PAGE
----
Everybody has a western blot horror story. The history of the western blot. What has been your worst western blot experience?
Most basic scientists have done countless western blots in the lab. The western blot, or SDS PAGE and immunoblot, technique is indispensable in most labs as a method to measure relative expression level of your protein of interest. As an early career scientist, I’ve done hundreds of western blots, and I often wonder who came up with this technique.
When I was learning this technique in grad school, I was told that it is called a “western” blot because the precursor techniques for detecting DNA and RNA in gels were called the “southern” blot and “northern” blot. The southern blot being named after Edwin Southern.
This was actually very easy to find out. I went to the references section of the “Western Blot” Wikipedia page and found the first citation for the technique (not yet called a western blot). There were two papers published in 1979 on the technique by different groups. The first was by Jaime Renart, Jakob Reiser, and George Stark in July. The second paper by Harry Towbin, Theophil Staehelin, and Julian Gordon was published in September, and both papers were published in the Proceedings of the National Academy of Sciences of the USA.1,2
According to PNAS, the Towbin paper has over 43,000 citations while the Renart paper has only 493. Both papers undoubtedly have had a much wider impact but most current papers do not cite these originals anymore. A pubmed search for the terms “western blot” or “protein immunoblot” returns a combined 130,000 papers.1,2
The main difference between these two manuscripts was that the Renart technique transferred the proteins from the SDS gel into paper whereas the proteins were transferred into nitrocellulose in the Towbin paper. Now nitrocellulose is used and many use PVDF membranes; however, different labs have different preferences.
The original assembly from the Towbin paper was very simple and not much different from the more sophisticated apparatus marketed by biotech companies today.
The Renart paper shows blots probed with specific antisera and they look remarkably like blots shown in manuscripts today. The Towbin paper is remarkable because the authors then go on to show a variety of ways this technique can be used. They ran a 1-dimensional gel and stained all of the protein, in this case 60-S ribosomal proteins from chicken liver. Then they ran a 2-dimensional gel (shown below) of the same 60-S ribosomal proteins from chicken liver. Finally, they used antibodies to detect specific proteins and they demonstrated this using both horseradish peroxidase (HRP) and fluorescein (FITC).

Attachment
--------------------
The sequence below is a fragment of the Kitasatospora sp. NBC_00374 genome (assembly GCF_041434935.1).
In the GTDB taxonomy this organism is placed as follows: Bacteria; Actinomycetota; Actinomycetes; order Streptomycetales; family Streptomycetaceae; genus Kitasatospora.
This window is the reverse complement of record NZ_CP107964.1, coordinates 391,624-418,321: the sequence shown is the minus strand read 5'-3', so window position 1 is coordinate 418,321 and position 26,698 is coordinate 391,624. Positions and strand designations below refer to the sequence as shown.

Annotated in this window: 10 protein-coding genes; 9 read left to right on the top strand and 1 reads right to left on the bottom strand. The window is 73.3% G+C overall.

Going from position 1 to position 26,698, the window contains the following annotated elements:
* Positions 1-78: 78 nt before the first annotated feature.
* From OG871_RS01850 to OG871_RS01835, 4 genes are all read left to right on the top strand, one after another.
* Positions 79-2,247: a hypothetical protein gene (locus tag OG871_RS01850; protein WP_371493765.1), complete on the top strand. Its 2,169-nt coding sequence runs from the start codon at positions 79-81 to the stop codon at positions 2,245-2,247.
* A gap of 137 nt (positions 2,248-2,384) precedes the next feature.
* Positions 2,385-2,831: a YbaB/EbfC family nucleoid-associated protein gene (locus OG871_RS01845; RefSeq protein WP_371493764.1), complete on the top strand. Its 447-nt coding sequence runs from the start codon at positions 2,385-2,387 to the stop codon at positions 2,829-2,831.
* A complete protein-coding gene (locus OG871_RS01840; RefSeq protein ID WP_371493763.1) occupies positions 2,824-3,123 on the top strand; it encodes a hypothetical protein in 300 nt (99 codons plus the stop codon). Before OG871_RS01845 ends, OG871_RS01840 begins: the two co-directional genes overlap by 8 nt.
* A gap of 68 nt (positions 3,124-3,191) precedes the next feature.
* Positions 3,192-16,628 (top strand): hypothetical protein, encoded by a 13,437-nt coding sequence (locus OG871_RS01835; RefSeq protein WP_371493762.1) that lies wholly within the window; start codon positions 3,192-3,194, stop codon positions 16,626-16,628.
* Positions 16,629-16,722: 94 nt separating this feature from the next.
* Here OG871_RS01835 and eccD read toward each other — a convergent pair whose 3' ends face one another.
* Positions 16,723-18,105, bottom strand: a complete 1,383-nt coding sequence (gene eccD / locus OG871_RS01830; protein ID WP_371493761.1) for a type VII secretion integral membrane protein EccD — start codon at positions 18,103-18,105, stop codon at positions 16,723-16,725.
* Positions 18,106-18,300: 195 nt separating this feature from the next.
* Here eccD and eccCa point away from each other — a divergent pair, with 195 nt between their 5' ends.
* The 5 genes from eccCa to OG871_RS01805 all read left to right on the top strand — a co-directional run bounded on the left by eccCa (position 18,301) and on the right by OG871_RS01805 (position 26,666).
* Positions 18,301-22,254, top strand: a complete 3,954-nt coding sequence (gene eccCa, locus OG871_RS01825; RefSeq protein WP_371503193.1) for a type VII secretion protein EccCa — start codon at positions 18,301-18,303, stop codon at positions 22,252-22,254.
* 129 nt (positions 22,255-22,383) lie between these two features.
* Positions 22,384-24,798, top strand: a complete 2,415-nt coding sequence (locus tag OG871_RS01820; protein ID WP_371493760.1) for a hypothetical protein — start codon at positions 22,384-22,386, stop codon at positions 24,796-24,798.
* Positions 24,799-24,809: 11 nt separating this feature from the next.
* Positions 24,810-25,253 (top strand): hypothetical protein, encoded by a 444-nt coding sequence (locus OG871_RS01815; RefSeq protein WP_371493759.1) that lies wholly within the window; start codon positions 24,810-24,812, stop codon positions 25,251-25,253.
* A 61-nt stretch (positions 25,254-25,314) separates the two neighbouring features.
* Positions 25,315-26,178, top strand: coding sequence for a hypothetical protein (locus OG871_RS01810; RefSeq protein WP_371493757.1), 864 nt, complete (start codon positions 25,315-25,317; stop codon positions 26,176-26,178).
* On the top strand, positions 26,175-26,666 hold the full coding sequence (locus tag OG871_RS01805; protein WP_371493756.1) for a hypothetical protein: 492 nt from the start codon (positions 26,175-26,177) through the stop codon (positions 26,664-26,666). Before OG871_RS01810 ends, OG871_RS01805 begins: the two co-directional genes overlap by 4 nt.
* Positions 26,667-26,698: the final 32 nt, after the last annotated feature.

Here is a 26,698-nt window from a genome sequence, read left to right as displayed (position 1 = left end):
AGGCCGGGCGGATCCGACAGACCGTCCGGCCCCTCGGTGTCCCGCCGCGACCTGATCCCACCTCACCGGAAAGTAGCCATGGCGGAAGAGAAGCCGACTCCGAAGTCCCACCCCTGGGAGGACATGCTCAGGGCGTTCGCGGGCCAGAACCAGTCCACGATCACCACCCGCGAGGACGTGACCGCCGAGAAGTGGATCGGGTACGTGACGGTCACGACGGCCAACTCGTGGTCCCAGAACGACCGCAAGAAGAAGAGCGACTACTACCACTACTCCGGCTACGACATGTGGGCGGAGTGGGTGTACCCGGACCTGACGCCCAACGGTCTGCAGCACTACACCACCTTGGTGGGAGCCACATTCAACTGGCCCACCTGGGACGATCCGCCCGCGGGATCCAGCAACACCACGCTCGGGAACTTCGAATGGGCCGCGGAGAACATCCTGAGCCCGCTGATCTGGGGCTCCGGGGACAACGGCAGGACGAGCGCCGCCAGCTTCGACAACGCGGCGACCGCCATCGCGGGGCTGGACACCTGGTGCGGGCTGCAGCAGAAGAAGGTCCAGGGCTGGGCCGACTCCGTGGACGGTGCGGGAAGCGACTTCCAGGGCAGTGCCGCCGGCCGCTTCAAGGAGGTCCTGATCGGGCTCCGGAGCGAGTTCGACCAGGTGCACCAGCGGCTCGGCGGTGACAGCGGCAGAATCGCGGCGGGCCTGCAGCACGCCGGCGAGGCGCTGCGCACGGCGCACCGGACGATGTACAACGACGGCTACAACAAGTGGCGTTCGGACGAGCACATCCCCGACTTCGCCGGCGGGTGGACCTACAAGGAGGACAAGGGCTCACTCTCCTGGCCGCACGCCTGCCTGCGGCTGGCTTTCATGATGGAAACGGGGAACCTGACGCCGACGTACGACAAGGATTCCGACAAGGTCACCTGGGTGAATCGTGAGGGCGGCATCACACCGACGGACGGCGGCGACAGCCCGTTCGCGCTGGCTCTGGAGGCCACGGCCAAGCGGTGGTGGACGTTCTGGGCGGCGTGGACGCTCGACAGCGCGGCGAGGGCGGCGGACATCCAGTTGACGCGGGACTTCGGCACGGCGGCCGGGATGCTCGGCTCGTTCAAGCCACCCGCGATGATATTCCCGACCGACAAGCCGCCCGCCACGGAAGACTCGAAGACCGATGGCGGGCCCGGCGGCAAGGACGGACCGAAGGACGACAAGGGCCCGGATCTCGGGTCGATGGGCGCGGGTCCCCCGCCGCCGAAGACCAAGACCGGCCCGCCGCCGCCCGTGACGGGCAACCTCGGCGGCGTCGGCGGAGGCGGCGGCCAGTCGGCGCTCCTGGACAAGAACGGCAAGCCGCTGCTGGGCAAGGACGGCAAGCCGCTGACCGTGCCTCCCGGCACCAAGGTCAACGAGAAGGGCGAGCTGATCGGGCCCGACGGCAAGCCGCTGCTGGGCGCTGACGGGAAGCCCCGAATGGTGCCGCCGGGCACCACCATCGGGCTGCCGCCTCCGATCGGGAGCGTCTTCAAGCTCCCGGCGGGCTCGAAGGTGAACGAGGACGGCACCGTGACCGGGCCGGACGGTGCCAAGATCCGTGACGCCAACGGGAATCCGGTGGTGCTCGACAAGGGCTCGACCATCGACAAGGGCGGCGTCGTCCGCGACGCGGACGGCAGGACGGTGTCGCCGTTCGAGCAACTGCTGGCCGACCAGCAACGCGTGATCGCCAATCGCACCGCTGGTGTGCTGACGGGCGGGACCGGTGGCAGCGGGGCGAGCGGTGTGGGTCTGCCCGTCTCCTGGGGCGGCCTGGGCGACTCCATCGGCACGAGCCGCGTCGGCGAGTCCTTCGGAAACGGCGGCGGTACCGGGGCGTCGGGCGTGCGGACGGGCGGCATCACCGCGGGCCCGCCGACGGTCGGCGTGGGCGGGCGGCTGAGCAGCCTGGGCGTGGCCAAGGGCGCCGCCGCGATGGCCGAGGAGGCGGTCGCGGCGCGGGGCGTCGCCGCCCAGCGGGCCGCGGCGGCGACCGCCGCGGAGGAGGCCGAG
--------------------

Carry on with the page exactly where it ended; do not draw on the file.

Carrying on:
This technique was officially coined “western blotting” in 1981 in a paper by W. Neal Burnette.3 While the name of the western blot is not very important, the technique is obviously one of the most valuable tools for molecular biologists, and one that provides constant amusement (or frustration) for graduate students and post-docs worldwide.
I have many of my own tips and tricks for western blotting but I won’t list them here. Everyone has their own western blot horror stories. One of my worst experiences is mixing up the red and black wires and seeing my precious samples running up and out of the wells, and if you use pre-cast gels which are available from several suppliers, please be kind to them. Don’t squeeze them:
- Renart J, Reiser J, Stark GR. Proc Natl Acad Sci U S A. 1979 Jul;76(7):3116-20.
- Towbin H, Staehelin T, Gordon J. Proc Natl Acad Sci U S A. 1979 Sep;76(9):4350-4.
- Burnette WN. Anal Biochem. 1981 Apr;112(2):195-203.
Dan Tyrrell is a postdoctoral research fellow in the Frankel Cardiovascular Center at the University of Michigan in Ann Arbor, Michigan. He is in the Council on Arteriosclerosis, Thrombosis, and Vascular Biology (ATVB). @dantyrr